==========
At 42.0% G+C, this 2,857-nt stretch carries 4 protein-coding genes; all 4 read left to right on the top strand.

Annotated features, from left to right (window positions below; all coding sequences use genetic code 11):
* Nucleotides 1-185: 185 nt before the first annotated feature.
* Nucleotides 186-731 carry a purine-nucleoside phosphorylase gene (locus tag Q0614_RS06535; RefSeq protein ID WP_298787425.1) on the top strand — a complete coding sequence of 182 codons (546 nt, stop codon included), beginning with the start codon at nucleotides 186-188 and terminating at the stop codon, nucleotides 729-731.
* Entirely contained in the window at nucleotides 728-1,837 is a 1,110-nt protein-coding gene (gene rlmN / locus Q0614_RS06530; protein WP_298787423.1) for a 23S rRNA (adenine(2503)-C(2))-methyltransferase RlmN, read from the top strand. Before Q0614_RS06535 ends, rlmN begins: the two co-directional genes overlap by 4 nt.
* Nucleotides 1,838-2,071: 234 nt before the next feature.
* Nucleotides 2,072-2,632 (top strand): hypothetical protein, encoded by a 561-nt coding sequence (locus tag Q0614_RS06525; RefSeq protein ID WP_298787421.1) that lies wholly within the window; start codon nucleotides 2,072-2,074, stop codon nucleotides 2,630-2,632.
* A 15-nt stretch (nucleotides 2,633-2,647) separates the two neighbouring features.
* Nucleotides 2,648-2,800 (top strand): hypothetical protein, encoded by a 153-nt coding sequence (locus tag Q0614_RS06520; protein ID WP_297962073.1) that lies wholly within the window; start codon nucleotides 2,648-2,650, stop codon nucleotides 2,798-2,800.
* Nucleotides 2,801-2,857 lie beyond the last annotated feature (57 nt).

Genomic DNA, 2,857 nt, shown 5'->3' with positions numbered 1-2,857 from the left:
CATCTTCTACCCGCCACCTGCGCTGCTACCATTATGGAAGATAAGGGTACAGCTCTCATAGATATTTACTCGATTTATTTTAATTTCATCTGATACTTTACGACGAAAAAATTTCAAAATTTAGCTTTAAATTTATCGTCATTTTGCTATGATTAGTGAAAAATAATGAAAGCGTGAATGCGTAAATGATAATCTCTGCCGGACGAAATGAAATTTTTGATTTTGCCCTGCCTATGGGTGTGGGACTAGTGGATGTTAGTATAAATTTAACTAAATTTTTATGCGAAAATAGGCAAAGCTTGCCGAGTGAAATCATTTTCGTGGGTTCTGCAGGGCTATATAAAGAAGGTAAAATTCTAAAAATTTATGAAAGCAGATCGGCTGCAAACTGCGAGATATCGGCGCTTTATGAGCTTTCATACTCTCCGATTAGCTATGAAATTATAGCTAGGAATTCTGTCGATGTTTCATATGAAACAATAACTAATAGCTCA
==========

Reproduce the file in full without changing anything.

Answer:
At 42.0% G+C, this 2,857-nt stretch carries 4 protein-coding genes; all 4 read left to right on the top strand.

Annotated features, from left to right (window positions below; all coding sequences use genetic code 11):
* Nucleotides 1-185: 185 nt before the first annotated feature.
* Nucleotides 186-731 carry a purine-nucleoside phosphorylase gene (locus tag Q0614_RS06535; RefSeq protein ID WP_298787425.1) on the top strand — a complete coding sequence of 182 codons (546 nt, stop codon included), beginning with the start codon at nucleotides 186-188 and terminating at the stop codon, nucleotides 729-731.
* Entirely contained in the window at nucleotides 728-1,837 is a 1,110-nt protein-coding gene (gene rlmN / locus Q0614_RS06530; protein WP_298787423.1) for a 23S rRNA (adenine(2503)-C(2))-methyltransferase RlmN, read from the top strand. Before Q0614_RS06535 ends, rlmN begins: the two co-directional genes overlap by 4 nt.
* Nucleotides 1,838-2,071: 234 nt before the next feature.
* Nucleotides 2,072-2,632 (top strand): hypothetical protein, encoded by a 561-nt coding sequence (locus tag Q0614_RS06525; RefSeq protein ID WP_298787421.1) that lies wholly within the window; start codon nucleotides 2,072-2,074, stop codon nucleotides 2,630-2,632.
* A 15-nt stretch (nucleotides 2,633-2,647) separates the two neighbouring features.
* Nucleotides 2,648-2,800 (top strand): hypothetical protein, encoded by a 153-nt coding sequence (locus tag Q0614_RS06520; protein ID WP_297962073.1) that lies wholly within the window; start codon nucleotides 2,648-2,650, stop codon nucleotides 2,798-2,800.
* Nucleotides 2,801-2,857 lie beyond the last annotated feature (57 nt).

Genomic DNA, 2,857 nt, shown 5'->3' with positions numbered 1-2,857 from the left:
CATCTTCTACCCGCCACCTGCGCTGCTACCATTATGGAAGATAAGGGTACAGCTCTCATAGATATTTACTCGATTTATTTTAATTTCATCTGATACTTTACGACGAAAAAATTTCAAAATTTAGCTTTAAATTTATCGTCATTTTGCTATGATTAGTGAAAAATAATGAAAGCGTGAATGCGTAAATGATAATCTCTGCCGGACGAAATGAAATTTTTGATTTTGCCCTGCCTATGGGTGTGGGACTAGTGGATGTTAGTATAAATTTAACTAAATTTTTATGCGAAAATAGGCAAAGCTTGCCGAGTGAAATCATTTTCGTGGGTTCTGCAGGGCTATATAAAGAAGGTAAAATTCTAAAAATTTATGAAAGCAGATCGGCTGCAAACTGCGAGATATCGGCGCTTTATGAGCTTTCATACTCTCCGATTAGCTATGAAATTATAGCTAGGAATTCTGTCGATGTTTCATATGAAACAATAACTAATAGCTCA